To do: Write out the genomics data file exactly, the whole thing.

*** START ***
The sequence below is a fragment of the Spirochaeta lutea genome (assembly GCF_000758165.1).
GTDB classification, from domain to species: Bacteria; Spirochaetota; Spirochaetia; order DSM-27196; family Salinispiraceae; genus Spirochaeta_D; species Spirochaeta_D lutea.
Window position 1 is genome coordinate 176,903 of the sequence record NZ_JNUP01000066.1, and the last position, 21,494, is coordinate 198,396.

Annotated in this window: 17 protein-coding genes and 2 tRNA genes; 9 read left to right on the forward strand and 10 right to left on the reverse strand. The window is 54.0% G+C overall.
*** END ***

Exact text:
The sequence below is a fragment of the Spirochaeta lutea genome (assembly GCF_000758165.1).
GTDB classification, from domain to species: Bacteria; Spirochaetota; Spirochaetia; order DSM-27196; family Salinispiraceae; genus Spirochaeta_D; species Spirochaeta_D lutea.
Window position 1 is genome coordinate 176,903 of the sequence record NZ_JNUP01000066.1, and the last position, 21,494, is coordinate 198,396.

Annotated in this window: 17 protein-coding genes and 2 tRNA genes; 9 read left to right on the forward strand and 10 right to left on the reverse strand. The window is 54.0% G+C overall.